Catastrophic Health Plan
Catastrophic Health plans have low monthly payments but a high deductible. These plans meet the requirements applicable to other Qualified Health Plans (QHPs, see definition below); however, monthly premiums for catastrophic health plans are typically lower than other QHPs while the out-of-pocket costs are higher.
Children's Health Insurance Program (CHIP)
Insurance program for children in families who earn too much to qualify for Medicaid, but not enough to be able to afford private insurance. In some states, CHIP also covers pregnant women.
A request for payment submitted to your insurer for services rendered.
Stands for Consolidated Omnibus Budget Reconciliation Act, COBRA is a federal law that allows individuals to temporarily keep employer-provided health insurance after employment ends or another qualifying event. If someone elects COBRA coverage, they are responsible for 100 percent of the premiums.
Your share of the costs of certain medical care or medications, calculated as a percentage of the total cost. For example, if the health insurance plan's allowed amount for an office visit is $100 and you've met your deductible, your coinsurance payment of 20 percent would be $20. The health plan pays the rest of the cost.
A fixed amount you pay for certain medical care or medications. The amount can vary by the type of health care service.
The share of costs for services covered by your insurance that you pay out-of-pocket. This generally includes deductibles, coinsurance, and copayments. This does not include premiums or non-covered services.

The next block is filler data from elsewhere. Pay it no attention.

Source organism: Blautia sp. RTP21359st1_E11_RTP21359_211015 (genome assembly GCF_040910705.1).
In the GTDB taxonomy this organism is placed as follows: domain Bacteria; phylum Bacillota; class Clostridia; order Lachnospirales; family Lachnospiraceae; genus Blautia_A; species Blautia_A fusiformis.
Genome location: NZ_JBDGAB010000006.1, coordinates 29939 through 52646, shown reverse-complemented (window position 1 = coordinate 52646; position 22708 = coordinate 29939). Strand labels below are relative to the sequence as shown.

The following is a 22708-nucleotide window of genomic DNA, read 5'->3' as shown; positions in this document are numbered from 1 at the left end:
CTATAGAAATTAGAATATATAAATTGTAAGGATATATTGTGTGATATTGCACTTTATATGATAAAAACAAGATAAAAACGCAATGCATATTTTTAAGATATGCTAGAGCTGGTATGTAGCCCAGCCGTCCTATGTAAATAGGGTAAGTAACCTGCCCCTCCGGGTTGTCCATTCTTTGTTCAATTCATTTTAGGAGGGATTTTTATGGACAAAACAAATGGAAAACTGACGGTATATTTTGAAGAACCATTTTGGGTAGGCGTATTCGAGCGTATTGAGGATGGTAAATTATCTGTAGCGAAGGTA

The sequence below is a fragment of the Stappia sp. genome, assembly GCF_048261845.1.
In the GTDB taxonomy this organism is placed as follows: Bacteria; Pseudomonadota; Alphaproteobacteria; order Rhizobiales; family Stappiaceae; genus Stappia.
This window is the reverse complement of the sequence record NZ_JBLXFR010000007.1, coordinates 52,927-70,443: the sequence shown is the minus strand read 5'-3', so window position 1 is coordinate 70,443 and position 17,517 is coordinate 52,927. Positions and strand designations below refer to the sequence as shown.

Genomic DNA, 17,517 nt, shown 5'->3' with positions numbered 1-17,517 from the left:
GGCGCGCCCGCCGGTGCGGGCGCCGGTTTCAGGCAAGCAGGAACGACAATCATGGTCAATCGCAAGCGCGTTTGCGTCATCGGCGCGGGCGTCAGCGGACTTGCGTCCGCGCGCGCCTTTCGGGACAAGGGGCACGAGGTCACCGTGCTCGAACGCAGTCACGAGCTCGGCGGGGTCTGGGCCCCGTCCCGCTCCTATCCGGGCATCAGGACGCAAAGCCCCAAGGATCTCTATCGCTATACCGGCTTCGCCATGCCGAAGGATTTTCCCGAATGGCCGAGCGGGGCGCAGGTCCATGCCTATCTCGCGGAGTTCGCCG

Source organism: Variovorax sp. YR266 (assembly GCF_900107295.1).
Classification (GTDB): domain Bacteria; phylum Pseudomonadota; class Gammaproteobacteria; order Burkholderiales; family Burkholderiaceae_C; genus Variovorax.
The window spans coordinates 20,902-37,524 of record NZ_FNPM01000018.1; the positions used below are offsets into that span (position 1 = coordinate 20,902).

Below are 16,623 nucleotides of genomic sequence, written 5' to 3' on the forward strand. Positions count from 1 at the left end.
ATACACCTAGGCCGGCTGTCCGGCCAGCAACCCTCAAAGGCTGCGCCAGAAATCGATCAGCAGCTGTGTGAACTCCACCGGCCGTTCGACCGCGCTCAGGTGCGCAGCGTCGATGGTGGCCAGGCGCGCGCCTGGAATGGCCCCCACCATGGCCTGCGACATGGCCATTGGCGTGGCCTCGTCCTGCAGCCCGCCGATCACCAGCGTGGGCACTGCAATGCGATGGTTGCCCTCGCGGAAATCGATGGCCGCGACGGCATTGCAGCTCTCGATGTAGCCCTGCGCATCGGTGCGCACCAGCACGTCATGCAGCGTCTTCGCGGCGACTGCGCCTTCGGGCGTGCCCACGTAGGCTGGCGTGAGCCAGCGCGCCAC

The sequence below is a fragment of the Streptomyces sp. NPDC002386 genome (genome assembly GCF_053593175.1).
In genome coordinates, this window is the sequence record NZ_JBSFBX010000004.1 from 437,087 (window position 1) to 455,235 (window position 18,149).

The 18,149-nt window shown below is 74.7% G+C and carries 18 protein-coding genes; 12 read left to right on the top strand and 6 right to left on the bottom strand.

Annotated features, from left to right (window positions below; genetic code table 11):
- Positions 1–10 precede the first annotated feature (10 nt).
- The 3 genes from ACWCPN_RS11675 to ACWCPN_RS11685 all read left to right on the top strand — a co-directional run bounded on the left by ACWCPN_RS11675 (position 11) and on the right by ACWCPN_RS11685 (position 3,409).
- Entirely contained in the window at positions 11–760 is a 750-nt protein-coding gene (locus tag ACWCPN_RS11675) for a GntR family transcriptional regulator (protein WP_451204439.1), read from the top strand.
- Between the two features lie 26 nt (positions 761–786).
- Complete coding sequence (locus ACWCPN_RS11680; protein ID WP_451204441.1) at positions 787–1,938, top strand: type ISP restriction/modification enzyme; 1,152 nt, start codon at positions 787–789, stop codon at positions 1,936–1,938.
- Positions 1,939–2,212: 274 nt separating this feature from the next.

Cost Sharing Reductions
Discounts that lower the amount individuals have to pay for deductibles, copayments, and coinsurance for plans on the individual and small group markets. Individuals who qualify for cost-sharing reductions also have a lower out-of-pocket maximum. The cost sharing reductions are paid to the insurer by the federal government. The Trump Administration decided not to pay the cost sharing reduction payments to insurers in 2018.
A standard of minimum coverage that applies to job-based health plans. If your employer's plan meets this standard and is considered "affordable", you won't be eligible for a premium tax credit if you buy a Marketplace insurance plan instead. A health plan meets the minimum value standard if both of these apply:
- It's designed to pay at least 60% of the total cost of medical services for a standard population.
- Its benefits include substantial coverage of physician and inpatient hospital services.